Important Grand Prix masterpiece resurfaces after years in secret collection
By Damien Smith
The most important and expensive Grand Prix car ever sold will go for auction this summer in a sale that will create a frenzy among collectors.
The Mercedes-Benz W196 in which Juan Manuel Fangio won the second of his five Formula 1 World Championships is the only post-war ‘Silver Arrows’ to exist in private hands, and its consignment to Bonhams for the Goodwood Festival of Speed sale on July 12 has sent a lightning bolt of speculation through the old car world on how much it will fetch.
Chassis 00006/54 was one of two open-wheel W196s built at Fangio’s request following his struggles placing the enclosed-bodied streamliner around Silverstone’s oil drums at the 1954 British GP. The Argentinian gave chassis 6 a winning race debut at the German GP, then followed this up with victory at Bremgarten in the Swiss GP, where he trounced Jose Froilan Gonzalez’s Ferrari by 58.7sec. The triumph secured Fangio his second world title.
The car was then raced to fourth place at the Italian GP by Hans Herrmann. A year later, it returned to Monza for what would be its final race appearance in the hands of Karl Kling, who ran as high as second among its sister streamliners. The car remains in updated 1955 bodywork as driven by Kling, and has been preserved in perfect period condition.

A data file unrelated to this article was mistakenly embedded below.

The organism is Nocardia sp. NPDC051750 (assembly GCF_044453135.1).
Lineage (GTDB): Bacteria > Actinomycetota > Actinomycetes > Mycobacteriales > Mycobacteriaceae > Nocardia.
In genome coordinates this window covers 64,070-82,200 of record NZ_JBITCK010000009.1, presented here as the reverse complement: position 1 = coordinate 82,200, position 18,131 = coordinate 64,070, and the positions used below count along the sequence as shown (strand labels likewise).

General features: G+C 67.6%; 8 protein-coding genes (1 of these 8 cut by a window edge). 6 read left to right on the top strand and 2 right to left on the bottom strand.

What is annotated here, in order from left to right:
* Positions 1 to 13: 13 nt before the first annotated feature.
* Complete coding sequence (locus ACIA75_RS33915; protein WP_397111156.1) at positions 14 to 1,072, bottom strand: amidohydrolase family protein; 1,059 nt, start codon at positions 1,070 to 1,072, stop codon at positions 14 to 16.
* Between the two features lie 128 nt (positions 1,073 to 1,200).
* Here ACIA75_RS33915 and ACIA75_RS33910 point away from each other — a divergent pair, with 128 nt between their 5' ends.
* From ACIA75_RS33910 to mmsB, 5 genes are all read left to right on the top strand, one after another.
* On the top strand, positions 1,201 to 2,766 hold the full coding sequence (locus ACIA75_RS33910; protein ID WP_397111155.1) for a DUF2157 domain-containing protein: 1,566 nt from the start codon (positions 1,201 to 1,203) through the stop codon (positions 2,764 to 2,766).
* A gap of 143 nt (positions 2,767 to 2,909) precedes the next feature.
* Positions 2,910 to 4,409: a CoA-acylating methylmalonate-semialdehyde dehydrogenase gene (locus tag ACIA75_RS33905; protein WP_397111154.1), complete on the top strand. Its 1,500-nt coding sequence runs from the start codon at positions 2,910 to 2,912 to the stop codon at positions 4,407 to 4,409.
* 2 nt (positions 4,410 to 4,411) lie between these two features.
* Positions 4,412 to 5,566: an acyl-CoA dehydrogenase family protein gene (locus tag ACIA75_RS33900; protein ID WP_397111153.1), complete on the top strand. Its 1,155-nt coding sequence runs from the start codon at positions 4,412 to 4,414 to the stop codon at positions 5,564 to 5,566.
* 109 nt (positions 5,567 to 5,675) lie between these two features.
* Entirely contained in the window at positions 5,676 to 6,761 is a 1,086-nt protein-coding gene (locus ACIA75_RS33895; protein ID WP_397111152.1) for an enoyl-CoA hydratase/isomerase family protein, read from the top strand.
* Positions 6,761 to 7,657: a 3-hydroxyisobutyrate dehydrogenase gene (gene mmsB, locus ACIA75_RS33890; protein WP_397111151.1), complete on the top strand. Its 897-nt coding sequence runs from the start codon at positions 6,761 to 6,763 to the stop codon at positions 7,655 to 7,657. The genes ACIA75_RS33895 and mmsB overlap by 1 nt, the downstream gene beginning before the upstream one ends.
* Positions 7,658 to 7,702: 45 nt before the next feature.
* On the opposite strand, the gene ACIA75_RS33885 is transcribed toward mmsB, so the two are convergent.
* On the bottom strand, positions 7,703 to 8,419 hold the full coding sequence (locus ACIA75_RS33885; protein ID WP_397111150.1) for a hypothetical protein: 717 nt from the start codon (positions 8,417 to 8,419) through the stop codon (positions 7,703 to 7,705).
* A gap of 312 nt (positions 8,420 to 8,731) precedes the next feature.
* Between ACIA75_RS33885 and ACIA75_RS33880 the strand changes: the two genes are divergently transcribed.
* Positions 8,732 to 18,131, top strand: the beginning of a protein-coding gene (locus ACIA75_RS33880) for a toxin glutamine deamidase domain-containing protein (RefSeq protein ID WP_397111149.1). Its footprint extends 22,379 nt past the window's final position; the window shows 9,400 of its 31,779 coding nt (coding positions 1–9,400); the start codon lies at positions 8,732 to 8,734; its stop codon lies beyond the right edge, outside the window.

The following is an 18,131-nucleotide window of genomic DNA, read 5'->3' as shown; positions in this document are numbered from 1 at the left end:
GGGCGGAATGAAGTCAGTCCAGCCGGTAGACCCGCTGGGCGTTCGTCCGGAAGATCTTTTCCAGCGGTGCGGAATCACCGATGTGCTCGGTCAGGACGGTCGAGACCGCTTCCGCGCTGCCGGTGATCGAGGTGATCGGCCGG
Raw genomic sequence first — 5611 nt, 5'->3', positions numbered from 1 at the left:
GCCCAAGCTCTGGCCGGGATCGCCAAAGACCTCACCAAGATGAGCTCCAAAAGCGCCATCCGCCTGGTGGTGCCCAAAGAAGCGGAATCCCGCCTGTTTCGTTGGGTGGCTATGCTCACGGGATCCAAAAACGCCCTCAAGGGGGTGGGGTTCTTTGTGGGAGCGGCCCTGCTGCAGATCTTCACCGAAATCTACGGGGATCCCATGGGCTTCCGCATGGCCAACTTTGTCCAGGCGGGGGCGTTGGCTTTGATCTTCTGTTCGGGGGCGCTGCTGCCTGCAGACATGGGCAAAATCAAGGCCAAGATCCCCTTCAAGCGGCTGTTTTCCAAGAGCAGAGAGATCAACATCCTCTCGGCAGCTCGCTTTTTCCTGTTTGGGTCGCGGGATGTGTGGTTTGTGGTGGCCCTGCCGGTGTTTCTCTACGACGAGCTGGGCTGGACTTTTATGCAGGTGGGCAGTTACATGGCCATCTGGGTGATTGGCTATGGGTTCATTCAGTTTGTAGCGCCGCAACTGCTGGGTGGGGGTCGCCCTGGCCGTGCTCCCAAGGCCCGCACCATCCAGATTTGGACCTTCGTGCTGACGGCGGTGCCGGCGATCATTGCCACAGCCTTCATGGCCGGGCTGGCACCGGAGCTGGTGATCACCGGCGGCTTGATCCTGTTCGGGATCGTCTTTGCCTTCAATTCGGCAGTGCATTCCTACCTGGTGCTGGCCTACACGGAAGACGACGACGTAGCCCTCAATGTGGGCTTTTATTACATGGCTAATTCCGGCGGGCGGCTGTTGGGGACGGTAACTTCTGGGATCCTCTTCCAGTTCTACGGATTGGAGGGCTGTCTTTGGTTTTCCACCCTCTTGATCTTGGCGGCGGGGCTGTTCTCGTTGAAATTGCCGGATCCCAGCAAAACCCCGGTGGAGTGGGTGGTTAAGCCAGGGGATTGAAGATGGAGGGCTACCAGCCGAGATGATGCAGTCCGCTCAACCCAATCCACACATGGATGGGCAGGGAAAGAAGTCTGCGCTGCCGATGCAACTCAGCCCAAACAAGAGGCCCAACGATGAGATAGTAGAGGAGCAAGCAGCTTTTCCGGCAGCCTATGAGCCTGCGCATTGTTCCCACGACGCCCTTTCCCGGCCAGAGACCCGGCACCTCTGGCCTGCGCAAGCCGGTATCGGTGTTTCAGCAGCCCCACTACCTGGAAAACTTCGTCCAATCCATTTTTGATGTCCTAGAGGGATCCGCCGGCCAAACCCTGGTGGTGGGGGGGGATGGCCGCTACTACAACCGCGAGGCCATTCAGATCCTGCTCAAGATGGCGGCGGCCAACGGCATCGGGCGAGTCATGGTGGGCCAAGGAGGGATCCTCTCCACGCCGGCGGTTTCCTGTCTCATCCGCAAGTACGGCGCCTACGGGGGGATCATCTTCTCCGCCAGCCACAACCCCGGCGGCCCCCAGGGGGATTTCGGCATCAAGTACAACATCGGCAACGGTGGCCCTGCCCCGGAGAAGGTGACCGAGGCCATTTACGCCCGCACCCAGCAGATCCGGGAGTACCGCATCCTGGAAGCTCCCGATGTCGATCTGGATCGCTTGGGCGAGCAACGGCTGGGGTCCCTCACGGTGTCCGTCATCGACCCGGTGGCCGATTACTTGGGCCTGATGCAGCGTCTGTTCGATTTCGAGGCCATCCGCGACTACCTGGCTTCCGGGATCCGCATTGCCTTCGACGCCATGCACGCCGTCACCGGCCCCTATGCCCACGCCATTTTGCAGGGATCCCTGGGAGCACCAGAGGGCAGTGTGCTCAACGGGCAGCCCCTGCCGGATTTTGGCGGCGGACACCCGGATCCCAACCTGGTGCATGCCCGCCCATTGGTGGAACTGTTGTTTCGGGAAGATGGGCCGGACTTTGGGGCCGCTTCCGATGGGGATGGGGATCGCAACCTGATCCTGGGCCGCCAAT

Mercedes withdrew from racing at the end of that season, in the wake of its involvement in the Le Mans disaster that killed more than 80 spectators. The W196 was retained by the factory until the 1970s, when it was loaned to the National Motor Museum at Beaulieu. Incredibly, that loan became a donation — which allowed Beaulieu to sell the car. Chassis 6 has passed through several hands since Mercedes’ generous act. In 1990 collector Jacques Setton bought it for $20m — by far the record for a GP car and the equivalent of nearly £14m at the time. Now the world waits to see how much its sale will reach this time. Bonhams chairman Robert Brooks admitted to Motor Sport that he has been wanting to bring this car to auction “for years”.
“My motoring auction career spans five decades and I’ve been privileged to handle some of the world’s most desirable and important cars,” he said. “To handle the sale of this legendary W196 GP car — the only one out of captivity — could well be the pinnacle.”
The W196 remains one of the most significant F1 cars in history. Just nine years after the end of WWII, it marked the return of Mercedes-Benz as a powerhouse of Grand Prix racing. That the Silver Arrows’ comeback would turn out to be so short-lived only cemented the car’s place in the record books.
Brooks admitted Bonhams hasn’t tried to start the straight-eight engine. “But with those desmodromic valves, it would be easy to start,” he said. “If I owned it I’d want to get it running. I’d have all the consumable parts restored and take it back to the factory to get it going. Once you got the fuel right, it’d run.”
As a historic racer, chassis 6 would not be competitive without a ground-up restoration — which would erode its immense value. The car’s originality and rarity is where its desirability will lie, in the manner of a work of art.
Bonhams revealed its coup on March 18 at its headquarters on New Bond Street, London. Until then, Brooks had kept the identity of its star lot as a closely-guarded secret, even from Goodwood’s Earl of March.
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